Page by Page Books
Read Books Online, for Free
Lilith George MacDonald

Dead Or Alive?

Page 1 of 6

Table Of Contents: Lilith

Next Page

Previous Chapter

Next Chapter

More Books

More by this Author

I went walking on, still facing the moon, who, not yet high, was staring straight into the forest. I did not know what ailed her, but she was dark and dented, like a battered disc of old copper, and looked dispirited and weary. Not a cloud was nigh to keep her company, and the stars were too bright for her. "Is this going to last for ever?" she seemed to say. She was going one way and I was going the other, yet through the wood we went a long way together. We did not commune much, for my eyes were on the ground; but her disconsolate look was fixed on me: I felt without seeing it. A long time we were together, I and the moon, walking side by side, she the dull shine, and I the live shadow.

We have hundreds more books for your enjoyment. Read them all!

Something on the ground, under a spreading tree, caught my eye with its whiteness, and I turned toward it. Vague as it was in the shadow of the foliage, it suggested, as I drew nearer, a human body. "Another skeleton!" I said to myself, kneeling and laying my hand upon it. A body it was, however, and no skeleton, though as nearly one as body could well be. It lay on its side, and was very cold-- not cold like a stone, but cold like that which was once alive, and is alive no more. The closer I looked at it, the oftener I touched it, the less it seemed possible it should be other than dead. For one bewildered moment, I fancied it one of the wild dancers, a ghostly Cinderella, perhaps, that had lost her way home, and perished in the strange night of an out-of-door world! It was quite naked, and so worn that, even in the shadow, I could, peering close, have counted without touching them, every rib in its side. All its bones, indeed, were as visible as if tight-covered with only a thin elastic leather. Its beautiful yet terrible teeth, unseemly disclosed by the retracted lips, gleamed ghastly through the dark. Its hair was longer than itself, thick and very fine to the touch, and black as night.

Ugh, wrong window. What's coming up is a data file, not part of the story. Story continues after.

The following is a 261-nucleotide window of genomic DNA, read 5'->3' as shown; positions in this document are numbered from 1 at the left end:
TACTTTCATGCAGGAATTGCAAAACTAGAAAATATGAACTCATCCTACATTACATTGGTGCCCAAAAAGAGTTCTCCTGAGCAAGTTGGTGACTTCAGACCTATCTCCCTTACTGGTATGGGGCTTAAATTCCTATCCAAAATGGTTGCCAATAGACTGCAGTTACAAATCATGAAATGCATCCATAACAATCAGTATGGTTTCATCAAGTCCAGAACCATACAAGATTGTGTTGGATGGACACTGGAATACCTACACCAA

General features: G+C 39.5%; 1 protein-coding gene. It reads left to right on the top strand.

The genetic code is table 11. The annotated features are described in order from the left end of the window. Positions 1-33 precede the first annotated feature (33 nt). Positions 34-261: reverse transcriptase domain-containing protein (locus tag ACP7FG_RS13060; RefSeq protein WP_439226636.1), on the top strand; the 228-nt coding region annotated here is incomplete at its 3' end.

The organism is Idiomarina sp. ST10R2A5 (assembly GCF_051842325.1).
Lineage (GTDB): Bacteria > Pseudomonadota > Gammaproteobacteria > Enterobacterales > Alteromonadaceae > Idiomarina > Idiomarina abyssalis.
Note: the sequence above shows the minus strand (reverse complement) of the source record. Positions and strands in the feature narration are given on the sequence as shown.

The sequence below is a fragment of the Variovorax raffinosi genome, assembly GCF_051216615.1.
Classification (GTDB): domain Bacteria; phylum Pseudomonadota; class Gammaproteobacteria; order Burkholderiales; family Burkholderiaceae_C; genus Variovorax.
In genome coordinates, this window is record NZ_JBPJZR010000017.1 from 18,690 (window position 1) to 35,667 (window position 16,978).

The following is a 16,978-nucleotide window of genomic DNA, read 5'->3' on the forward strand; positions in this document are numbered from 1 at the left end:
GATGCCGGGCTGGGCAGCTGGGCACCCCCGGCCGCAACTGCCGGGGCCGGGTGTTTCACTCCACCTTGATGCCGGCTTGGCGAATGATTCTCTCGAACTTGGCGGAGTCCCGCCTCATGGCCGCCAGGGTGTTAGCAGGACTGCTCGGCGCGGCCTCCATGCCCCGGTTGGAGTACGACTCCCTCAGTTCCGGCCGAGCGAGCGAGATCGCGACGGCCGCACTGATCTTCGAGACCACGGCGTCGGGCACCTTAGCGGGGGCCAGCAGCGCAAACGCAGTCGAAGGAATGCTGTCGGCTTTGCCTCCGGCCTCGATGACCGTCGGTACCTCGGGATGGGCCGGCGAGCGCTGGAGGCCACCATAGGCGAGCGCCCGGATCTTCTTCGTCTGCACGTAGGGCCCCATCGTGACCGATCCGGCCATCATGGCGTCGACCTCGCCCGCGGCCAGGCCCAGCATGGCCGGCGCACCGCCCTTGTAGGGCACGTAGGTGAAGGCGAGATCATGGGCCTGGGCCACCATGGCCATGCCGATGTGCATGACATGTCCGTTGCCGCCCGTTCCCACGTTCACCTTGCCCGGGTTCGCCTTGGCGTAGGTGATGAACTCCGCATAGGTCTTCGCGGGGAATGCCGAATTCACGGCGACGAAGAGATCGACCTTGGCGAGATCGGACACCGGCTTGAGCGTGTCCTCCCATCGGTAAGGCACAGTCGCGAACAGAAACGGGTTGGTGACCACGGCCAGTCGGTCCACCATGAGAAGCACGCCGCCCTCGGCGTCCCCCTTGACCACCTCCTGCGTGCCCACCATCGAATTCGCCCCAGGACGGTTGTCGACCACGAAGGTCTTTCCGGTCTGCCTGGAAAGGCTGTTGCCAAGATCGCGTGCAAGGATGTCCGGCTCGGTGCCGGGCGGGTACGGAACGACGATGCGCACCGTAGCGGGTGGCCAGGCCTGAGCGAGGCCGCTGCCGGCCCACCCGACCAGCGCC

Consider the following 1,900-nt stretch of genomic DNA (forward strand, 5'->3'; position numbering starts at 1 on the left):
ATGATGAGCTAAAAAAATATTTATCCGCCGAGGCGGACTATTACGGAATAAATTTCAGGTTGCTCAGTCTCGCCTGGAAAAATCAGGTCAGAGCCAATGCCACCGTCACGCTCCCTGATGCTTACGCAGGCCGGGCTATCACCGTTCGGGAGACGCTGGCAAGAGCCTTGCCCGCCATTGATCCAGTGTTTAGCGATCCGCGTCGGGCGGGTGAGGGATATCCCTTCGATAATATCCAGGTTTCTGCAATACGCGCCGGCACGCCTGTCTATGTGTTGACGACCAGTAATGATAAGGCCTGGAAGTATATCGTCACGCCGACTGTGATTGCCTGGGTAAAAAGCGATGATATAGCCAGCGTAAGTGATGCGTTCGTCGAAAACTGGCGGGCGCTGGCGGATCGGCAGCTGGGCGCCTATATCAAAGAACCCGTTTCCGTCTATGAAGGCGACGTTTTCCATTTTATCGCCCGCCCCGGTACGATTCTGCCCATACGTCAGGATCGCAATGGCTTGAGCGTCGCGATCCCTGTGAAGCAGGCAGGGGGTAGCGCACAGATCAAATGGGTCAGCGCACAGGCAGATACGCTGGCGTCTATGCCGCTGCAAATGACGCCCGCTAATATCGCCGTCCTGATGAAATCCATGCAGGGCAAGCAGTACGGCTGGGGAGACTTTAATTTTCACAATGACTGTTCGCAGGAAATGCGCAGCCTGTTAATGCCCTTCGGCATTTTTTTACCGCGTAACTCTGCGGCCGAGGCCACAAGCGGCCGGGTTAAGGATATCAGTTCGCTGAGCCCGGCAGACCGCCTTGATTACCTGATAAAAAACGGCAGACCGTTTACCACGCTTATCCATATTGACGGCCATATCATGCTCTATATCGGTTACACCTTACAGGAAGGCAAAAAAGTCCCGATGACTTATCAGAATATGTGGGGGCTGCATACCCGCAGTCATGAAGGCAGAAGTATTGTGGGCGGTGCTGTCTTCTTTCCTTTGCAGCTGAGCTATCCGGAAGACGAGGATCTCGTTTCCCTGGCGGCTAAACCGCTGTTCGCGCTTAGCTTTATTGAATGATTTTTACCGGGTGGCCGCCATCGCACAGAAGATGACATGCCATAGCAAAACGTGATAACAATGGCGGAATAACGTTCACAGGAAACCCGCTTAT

It was the body of a tall, probably graceful woman.--How had she come there? Not of herself, and already in such wasted condition, surely! Her strength must have failed her; she had fallen, and lain there until she died of hunger! But how, even so, could she be thus emaciated? And how came she to be naked? Where were the savages to strip and leave her? or what wild beasts would have taken her garments? That her body should have been left was not wonderful!

I rose to my feet, stood, and considered. I must not, could not let her lie exposed and forsaken! Natural reverence forbade it. Even the garment of a woman claims respect; her body it were impossible to leave uncovered! Irreverent eyes might look on it! Brutal claws might toss it about! Years would pass ere the friendly rains washed it into the soil!--But the ground was hard, almost solid with interlacing roots, and I had but my bare hands!

Page 1 of 6 Previous Chapter   Next Page
Who's On Your Reading List?
Read Classic Books Online for Free at
Page by Page Books.TM
George MacDonald

Home | More Books | About Us | Copyright 2004